The Trouble with Telling Someone to be Situationally Aware
Situational awareness as a concept is amazingly important, but it’s useless without the correct frame of reference. If you don’t know that something is potentially dangerous, you can be completely “aware” of its presence and do nothing to mitigate the risk it represents to you. The simple act of being more aware of your surroundings isn’t going to do you much good if you don’t know what to look for.
Everyone has experienced a moment of distraction in public. Whether it’s a notification on your phone, something your boss said to you, or just thinking about what needs to be done the rest of the day, it’s easy to get distracted. The simple fact of the matter is that it’s impossible to be 100% aware of your surroundings 100% of the time. Most of the time, the consequences for being distracted are non-existent. But in certain situations, allowing our attention to wander can have life-changing results.
Truck drivers interested in self-defense need to know what they’re looking for and when they should be looking for it.
What Should Truck Drivers Look For?
Pre-incident, or pre-assault, indicators are what truck drivers and self-defense minded people should be looking for. Certain pre-incident indicators might be obvious. If it’s the middle of the summer and someone wearing a ski mask and carrying a knife approaches you in a parking lot, any reasonable person might assume they were about to be robbed or attacked. Other pre-incident indicators might seem relatively harmless. A person standing by an entry to a retail location who begins moving toward you across a parking lot doesn’t seem particularly threatening at face value. However, movement initiated by your presence or proximity is a common pre-incident indicator, especially if the movement is directly toward you or places the person in your path of travel.
There are many other pre-incident indicators that truck drivers should make themselves aware of, such as target glancing, grooming cues, and others. While information regarding pre-incident indicators for regular everyday people can be difficult to find outside of a training class, at least one national level instructor has posted their coursework regarding pre-incident indicators online.
When Should They Look for It?
Once someone knows what they’re looking for, the question of when they should be looking for it becomes very important. A total lack of awareness can certainly make someone more susceptible to criminal assault, but hypervigilance can be harmful for entirely different reasons. Ideally, someone’s awareness will dial up and down based on the situation and environment, with awareness increasing at times when there is more risk of an attack and decreasing when an attack is less likely. It’s important that someone actively work to manage distractions when more awareness is called for.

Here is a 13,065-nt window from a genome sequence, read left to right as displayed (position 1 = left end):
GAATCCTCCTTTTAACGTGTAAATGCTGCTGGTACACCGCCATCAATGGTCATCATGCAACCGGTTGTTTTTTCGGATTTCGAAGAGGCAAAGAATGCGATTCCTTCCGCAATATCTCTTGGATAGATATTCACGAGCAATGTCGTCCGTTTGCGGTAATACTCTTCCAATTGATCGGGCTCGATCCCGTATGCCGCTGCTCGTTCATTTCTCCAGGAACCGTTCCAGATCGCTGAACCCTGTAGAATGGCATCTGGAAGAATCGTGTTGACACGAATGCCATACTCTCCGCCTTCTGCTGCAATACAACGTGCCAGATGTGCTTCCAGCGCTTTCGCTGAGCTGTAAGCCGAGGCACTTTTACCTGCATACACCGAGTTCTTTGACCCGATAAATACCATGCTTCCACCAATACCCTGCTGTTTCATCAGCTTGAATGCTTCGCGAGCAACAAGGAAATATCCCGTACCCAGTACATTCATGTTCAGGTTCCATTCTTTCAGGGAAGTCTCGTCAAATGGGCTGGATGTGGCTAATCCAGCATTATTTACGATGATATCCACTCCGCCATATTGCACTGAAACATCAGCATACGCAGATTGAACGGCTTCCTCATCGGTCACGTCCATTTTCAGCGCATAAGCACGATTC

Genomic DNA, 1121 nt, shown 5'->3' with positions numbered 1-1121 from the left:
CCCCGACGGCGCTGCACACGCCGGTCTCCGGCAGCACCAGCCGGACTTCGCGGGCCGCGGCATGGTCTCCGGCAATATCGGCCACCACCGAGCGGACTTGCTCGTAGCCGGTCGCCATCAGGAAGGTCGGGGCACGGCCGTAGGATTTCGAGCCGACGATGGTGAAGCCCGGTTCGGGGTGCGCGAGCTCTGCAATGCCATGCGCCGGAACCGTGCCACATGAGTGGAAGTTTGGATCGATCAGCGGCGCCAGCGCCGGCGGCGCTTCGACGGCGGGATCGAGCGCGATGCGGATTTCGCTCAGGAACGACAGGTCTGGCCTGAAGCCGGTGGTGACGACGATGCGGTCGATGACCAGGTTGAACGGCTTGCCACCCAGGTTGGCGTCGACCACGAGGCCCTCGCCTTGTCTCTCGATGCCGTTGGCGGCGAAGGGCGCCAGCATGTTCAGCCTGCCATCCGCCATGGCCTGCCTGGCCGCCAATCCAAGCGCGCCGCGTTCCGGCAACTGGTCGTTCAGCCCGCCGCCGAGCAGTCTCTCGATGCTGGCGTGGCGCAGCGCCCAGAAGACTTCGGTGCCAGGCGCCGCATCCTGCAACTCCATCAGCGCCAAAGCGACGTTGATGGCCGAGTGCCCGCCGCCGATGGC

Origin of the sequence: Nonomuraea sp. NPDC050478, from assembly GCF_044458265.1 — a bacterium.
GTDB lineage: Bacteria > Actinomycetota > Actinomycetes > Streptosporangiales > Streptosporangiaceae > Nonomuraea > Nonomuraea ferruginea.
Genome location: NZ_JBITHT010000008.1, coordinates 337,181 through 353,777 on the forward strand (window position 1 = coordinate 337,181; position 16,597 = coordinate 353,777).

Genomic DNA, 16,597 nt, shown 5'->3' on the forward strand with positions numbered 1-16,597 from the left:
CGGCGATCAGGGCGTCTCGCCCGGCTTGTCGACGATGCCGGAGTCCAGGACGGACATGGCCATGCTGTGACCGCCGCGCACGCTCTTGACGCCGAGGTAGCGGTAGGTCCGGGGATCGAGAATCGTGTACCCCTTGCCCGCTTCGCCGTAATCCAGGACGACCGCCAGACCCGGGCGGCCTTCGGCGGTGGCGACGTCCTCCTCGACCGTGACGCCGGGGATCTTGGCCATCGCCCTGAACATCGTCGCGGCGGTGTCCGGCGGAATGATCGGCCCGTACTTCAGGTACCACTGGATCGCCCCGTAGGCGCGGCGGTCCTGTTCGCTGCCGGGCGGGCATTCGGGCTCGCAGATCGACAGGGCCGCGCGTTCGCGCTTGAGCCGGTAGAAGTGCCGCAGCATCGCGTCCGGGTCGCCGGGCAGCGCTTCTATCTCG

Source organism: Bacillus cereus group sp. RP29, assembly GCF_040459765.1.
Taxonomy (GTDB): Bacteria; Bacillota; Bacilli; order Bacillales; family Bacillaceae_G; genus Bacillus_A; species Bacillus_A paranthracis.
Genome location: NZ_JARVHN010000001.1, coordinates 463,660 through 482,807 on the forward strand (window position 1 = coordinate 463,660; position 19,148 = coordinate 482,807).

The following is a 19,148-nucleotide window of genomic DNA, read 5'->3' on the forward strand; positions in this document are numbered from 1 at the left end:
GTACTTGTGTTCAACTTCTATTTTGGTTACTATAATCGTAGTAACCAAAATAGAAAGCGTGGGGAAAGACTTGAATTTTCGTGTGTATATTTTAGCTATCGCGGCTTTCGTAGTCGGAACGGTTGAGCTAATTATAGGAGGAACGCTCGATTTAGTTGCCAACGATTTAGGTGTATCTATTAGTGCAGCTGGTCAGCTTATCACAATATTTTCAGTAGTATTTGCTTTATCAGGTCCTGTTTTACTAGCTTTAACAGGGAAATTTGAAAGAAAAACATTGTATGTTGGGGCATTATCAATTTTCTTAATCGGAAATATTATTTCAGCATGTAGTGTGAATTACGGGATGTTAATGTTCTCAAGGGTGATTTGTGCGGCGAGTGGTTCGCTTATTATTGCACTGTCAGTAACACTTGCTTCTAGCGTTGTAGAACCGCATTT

Transitional spaces (the physical space that someone must pass through between one place and another) represent one of the largest areas of concern for truck drivers. Truck stop parking lots are what members of the training community consider to be a transitional space, and they are a prime example of when a truck driver should devote more attention to their surroundings and the people in it.
Knowing the Law Is Critical
Knowing how the law works before, during, and after a self-defense incident is critical. While it’s easy to focus on self-defense weapons and which one is best, the most effective weapon in the world won’t do someone any good if they don’t use it because they don’t know the law—or worse, they do use it when it isn’t legal to do so. U.S. LawShield® members receive 24/7/365 access to a non-emergency attorney hotline where they may ask any firearm or self-defense law question they have. Members who select multi-state protection have the added peace of mind that comes from knowing their U.S. LawShield membership benefits are with them no matter which state they’re in.
Everywhere You Go, There You Are
At the end of the day, the only self-defense weapons a truck driver can be sure they’ll have with them 100% of the time is a U.S. LawShield membership and their own mind. Practicing active avoidance, de-escalation, and situational awareness can help keep someone from finding themselves in a self-defense incident; but if an incident can’t be avoided, knowledge of the law and a plan to handle the legal aftermath can be the difference between life, a lengthy prison sentence, and death.
The information provided in this publication is intended to provide general information to individuals and is not legal advice. The information included in this publication may not be quoted or referred to in any other publication without the prior written consent of U.S. LawShield, to be given or withheld at our discretion. The information is not a substitute for, and does not replace the advice or representation of a licensed attorney. We strive to ensure the information included in this publication is accurate and current, however, no claim is made to the accuracy of the information and we are not responsible for any consequences that may result from the use of information in this publication. The use of this publication does not create an attorney-client relationship between U.S. LawShield, any independent program attorney, and any individual.